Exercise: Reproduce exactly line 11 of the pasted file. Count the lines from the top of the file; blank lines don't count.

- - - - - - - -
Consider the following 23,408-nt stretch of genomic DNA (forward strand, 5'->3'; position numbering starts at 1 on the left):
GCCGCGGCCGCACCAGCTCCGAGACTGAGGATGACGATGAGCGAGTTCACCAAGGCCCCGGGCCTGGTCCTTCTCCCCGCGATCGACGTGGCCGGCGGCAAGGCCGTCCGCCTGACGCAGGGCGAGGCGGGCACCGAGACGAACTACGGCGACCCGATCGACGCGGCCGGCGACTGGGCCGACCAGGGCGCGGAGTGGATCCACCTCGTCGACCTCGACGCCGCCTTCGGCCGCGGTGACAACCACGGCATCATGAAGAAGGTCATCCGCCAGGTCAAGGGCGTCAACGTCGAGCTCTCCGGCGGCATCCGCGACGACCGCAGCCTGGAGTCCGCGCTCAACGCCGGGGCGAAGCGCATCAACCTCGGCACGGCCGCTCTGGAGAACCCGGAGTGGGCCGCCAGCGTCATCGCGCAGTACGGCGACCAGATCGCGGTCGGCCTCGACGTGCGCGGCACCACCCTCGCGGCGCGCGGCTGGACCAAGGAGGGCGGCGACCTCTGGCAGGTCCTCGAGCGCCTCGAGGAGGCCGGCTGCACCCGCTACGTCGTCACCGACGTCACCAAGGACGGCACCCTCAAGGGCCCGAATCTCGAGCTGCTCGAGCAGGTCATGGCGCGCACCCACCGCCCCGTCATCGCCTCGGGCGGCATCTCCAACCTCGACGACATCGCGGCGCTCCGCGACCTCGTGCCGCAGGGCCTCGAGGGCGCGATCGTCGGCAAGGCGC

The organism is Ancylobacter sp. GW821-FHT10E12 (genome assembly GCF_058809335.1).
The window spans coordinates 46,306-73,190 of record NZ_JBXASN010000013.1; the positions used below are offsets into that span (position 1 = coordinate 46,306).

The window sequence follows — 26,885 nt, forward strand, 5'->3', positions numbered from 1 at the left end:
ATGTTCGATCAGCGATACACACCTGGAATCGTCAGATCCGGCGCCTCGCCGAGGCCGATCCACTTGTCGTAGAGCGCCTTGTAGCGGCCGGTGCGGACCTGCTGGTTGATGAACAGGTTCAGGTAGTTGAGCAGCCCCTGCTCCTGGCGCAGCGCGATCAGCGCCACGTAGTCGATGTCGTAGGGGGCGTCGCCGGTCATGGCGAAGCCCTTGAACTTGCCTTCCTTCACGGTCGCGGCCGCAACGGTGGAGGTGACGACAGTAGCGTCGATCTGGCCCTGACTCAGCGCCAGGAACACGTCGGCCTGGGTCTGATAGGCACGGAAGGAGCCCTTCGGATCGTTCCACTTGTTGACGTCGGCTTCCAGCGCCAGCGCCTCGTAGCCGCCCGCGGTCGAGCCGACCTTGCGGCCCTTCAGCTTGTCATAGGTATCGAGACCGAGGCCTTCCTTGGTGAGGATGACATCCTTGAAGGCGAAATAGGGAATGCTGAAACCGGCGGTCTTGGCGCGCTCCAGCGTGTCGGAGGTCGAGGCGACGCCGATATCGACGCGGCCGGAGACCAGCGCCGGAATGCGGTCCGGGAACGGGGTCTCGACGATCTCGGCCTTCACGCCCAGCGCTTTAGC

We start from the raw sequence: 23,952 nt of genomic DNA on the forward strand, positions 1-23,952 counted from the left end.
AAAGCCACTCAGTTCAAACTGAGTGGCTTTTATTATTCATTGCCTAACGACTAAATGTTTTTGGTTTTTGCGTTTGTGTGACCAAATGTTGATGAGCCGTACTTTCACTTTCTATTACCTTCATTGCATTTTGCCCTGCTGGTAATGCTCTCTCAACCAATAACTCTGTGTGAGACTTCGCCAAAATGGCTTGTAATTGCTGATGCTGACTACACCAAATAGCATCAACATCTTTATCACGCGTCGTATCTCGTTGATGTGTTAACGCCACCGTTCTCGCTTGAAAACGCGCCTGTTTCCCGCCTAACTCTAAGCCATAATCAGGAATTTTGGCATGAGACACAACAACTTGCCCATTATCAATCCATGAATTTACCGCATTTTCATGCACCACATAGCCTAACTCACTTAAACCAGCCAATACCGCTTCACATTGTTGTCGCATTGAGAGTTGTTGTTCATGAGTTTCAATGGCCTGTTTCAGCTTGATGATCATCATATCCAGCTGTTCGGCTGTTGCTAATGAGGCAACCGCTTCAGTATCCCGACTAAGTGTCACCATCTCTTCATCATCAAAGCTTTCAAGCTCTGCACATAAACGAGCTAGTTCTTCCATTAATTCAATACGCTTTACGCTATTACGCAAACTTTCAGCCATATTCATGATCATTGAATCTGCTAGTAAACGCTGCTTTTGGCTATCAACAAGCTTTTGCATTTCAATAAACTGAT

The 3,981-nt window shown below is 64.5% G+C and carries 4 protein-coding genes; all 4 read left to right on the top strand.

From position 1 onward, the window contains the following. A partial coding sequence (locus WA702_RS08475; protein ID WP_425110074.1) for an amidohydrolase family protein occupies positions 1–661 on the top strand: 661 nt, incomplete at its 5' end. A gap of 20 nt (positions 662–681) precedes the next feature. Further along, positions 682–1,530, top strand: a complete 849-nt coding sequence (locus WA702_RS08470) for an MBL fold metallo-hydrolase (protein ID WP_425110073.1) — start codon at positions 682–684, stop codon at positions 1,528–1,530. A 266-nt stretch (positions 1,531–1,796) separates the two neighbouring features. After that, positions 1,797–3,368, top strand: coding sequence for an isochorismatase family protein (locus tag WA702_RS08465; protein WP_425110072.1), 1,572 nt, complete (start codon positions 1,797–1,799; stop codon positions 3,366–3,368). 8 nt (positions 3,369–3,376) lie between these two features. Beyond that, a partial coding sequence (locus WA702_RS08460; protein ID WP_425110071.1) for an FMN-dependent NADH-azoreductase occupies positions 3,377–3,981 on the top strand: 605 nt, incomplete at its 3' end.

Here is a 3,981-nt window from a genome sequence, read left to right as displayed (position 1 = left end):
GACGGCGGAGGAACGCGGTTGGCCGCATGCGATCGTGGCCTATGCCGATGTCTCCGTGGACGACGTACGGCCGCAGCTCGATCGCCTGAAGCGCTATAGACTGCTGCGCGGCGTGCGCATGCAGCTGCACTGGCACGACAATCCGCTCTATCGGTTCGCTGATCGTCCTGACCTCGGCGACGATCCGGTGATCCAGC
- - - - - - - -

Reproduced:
Here is a 3,981-nt window from a genome sequence, read left to right as displayed (position 1 = left end):